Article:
STATISTICAL ANALYSIS

We determined the annual incidence of any (major or minor), major, and intracerebral bleeding with ximelagatran and warfarin therapy during the study period, based on the time to first bleeding episode while patients were treated. Thus, no patient was counted as having more than 1 bleeding outcome, and no patient was counted as having a bleeding episode if it occurred off treatment, which was defined as not having received study medication for 30 consecutive days or 60 total days. The same approach was used for analyses of case-fatality rate, time course, anatomic site of major bleeding, and risk factors for bleeding.

The incidence of bleeding with ximelagatran and warfarin therapy was compared by Fisher exact test. This method uses the number of patient-years of treatment as the denominator and assumes a constant rate of bleeding over time. This comparison was also done with the log-rank test, which allows bleeding rate to vary over time. The incidence of bleeding was expressed as the number of bleeding episodes per year. The case-fatality rate of major bleeding was defined as the number of patients with fatal bleeding divided by the number of patients with either fatal or nonfatal major bleeding and was expressed as a percentage. The Kaplan-Meier product-limit technique estimated incidences of bleeding at 3, 6, 12, 18, and 24 months of treatment; the log-rank test compared incidences of bleeding with ximelagatran and warfarin therapy. The anatomic sites of major bleeding with ximelagatran and warfarin therapy were compared by Fisher exact test.

Univariate and multivariate stepwise forward Cox regression analyses were used to identify factors that were independently associated with an increased risk of major bleeding. The hazard ratio for major bleeding, and corresponding 95% confidence interval, was determined for each risk factor (variable) in the Cox regression model. Variables in the final multivariate regression models were selected on the basis of their achieved level of statistical significance, defined as P<.05.

PATIENTS

The clinical characteristics of 3664 patients randomized to ximelagatran and 3665 patients randomized to warfarin are shown in Table 1. Patients who received ximelagatran or warfarin were comparable in terms of baseline clinical characteristics.

INCIDENCE OF BLEEDING

As shown in Table 2, in ximelagatran-treated patients, there were 1217 total (major or minor), 98 major, and 7 intracerebral bleeding episodes; in warfarin-treated patients, there were 1453 total, 136 major, and 11 intracerebral bleeding episodes. The annual incidence of any (major or minor) bleeding was 31.75% with ximelagatran therapy and 38.82% with warfarin therapy (relative risk reduction, 18.2%; 95% confidence interval, 13.0-23.1). The annual incidence of major bleeding was 2.01% with ximelagatran therapy and 2.68% with warfarin therapy (relative risk reduction, 25.1%; 95% confidence interval, 3.2-42.1). The annual incidence of intracerebral bleeding was 0.12% with ximelagatran therapy and 0.19% with warfarin therapy (relative risk reduction, 36.8%; 95% confidence interval, −75.0 to 61.0). These results assume a constant event rate. Repeat analyses without this assumption yielded similar results for all categories of bleeding: there was a significantly lower incidence of any bleeding (P<.001) and major bleeding (P = .03) with ximelagatran compared with warfarin therapy; there was no significant difference in intracerebral bleeding (P = .35) with ximelagatran and warfarin therapy.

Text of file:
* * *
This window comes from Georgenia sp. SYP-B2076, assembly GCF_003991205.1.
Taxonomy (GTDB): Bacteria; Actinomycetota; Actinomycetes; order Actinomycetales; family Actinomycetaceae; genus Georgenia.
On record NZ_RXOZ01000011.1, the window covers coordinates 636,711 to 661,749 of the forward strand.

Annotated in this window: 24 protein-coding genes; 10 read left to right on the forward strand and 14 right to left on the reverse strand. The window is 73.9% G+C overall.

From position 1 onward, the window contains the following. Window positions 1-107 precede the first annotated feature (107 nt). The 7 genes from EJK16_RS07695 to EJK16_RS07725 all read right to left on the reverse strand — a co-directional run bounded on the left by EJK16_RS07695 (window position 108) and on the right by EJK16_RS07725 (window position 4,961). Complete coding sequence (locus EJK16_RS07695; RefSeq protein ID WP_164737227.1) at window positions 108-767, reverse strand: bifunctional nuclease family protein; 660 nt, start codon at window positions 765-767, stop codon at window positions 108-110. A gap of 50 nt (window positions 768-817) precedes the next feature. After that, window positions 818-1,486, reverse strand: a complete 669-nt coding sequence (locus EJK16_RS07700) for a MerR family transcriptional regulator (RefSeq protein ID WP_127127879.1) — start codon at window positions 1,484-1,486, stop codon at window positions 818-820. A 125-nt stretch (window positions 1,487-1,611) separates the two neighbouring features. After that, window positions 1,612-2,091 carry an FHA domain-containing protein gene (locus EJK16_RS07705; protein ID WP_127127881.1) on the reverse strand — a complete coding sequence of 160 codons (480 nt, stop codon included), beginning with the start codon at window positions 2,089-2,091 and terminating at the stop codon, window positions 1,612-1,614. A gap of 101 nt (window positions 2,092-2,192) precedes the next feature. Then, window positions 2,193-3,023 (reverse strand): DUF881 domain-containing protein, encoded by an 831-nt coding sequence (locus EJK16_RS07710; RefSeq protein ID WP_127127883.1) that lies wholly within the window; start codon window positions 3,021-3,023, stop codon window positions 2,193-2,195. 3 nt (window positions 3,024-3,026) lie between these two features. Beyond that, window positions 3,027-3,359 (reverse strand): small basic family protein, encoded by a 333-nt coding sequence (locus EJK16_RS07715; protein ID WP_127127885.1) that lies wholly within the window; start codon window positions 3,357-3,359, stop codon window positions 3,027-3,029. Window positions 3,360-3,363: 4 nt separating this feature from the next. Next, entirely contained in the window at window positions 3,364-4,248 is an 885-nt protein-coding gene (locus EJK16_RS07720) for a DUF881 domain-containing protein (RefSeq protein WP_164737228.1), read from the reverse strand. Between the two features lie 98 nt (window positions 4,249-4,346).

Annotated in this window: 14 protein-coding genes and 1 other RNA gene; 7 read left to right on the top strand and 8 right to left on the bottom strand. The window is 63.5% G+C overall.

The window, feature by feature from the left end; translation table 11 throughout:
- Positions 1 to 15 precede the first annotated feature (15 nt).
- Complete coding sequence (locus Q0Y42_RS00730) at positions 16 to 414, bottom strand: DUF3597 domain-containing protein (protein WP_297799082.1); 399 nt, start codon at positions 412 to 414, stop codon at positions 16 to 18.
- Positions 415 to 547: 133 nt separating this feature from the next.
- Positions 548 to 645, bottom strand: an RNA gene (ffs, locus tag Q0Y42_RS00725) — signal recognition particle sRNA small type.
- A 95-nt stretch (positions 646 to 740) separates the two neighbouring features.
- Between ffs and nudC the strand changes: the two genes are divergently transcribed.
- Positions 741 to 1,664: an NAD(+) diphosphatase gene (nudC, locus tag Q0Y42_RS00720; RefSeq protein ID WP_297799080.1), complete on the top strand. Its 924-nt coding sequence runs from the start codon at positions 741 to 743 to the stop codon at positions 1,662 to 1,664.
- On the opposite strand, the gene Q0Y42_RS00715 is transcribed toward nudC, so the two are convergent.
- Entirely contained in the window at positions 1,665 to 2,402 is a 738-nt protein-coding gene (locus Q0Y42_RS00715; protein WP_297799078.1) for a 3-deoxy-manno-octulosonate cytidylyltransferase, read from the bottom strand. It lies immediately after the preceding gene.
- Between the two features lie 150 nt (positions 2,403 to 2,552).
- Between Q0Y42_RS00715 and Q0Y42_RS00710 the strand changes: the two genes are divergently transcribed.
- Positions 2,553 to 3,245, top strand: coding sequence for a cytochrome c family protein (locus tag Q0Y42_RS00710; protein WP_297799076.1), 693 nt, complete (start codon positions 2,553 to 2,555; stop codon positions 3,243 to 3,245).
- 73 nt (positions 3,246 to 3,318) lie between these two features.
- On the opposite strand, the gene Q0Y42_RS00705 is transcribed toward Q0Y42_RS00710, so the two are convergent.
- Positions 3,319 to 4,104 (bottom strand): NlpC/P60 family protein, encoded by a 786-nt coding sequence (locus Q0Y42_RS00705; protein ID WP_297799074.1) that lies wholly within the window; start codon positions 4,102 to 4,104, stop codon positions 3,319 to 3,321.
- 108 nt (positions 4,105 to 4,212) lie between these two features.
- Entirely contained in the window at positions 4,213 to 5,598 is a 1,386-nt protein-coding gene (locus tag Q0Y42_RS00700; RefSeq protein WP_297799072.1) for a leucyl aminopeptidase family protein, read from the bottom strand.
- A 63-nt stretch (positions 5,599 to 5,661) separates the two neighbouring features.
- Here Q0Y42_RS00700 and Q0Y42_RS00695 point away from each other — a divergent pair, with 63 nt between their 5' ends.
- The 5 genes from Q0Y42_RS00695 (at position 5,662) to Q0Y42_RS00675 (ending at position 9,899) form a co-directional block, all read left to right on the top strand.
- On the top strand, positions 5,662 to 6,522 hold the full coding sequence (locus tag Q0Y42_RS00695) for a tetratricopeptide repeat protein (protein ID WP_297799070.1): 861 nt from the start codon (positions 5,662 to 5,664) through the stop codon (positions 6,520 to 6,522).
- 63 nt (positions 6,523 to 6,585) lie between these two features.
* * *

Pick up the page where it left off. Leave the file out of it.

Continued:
Table Graphic Jump LocationTable 2. Bleeding in Ximelagatran-Treated and Warfarin Sodium–Treated Patients

Ximelagatran therapy was associated with a 0.67% absolute risk reduction in major bleeding per year compared with warfarin therapy. This equates to a number needed to treat of 149 patients treated with ximelagatran instead of warfarin for 1 year to prevent 1 major bleeding episode. Ximelagatran therapy was associated with a 7% absolute risk reduction in any bleeding compared with warfarin therapy. This corresponds to a number needed to treat of 14 patients treated with ximelagatran instead of warfarin for 1 year to prevent 1 bleeding episode.

CASE-FATALITY RATE AND TIME COURSE AND SITES OF BLEEDING

As shown in Table 3, the case-fatality rate of major bleeding was 8.16% with ximelagatran and 8.09% with warfarin (P = .98). The case-fatality rate of intracerebral bleeding was 71.4% with ximelagatran and 45.4% with warfarin (P = .37).

Table Graphic Jump LocationTable 3. Case-Fatality Rate of Major Bleeding in Ximelagatran-Treated and Warfarin Sodium–Treated Patients

The time course of major bleeding with ximelagatran and warfarin therapy is shown in the Figure, and the cumulative incidence of major bleeding after 3, 6, 12, 18, and 24 months of treatment is shown in Table 4. The cumulative incidences of major bleeding during treatment with ximelagatran and warfarin diverged with time, reaching a statistically significant difference at 24 months in favor of ximelagatran (P = .04).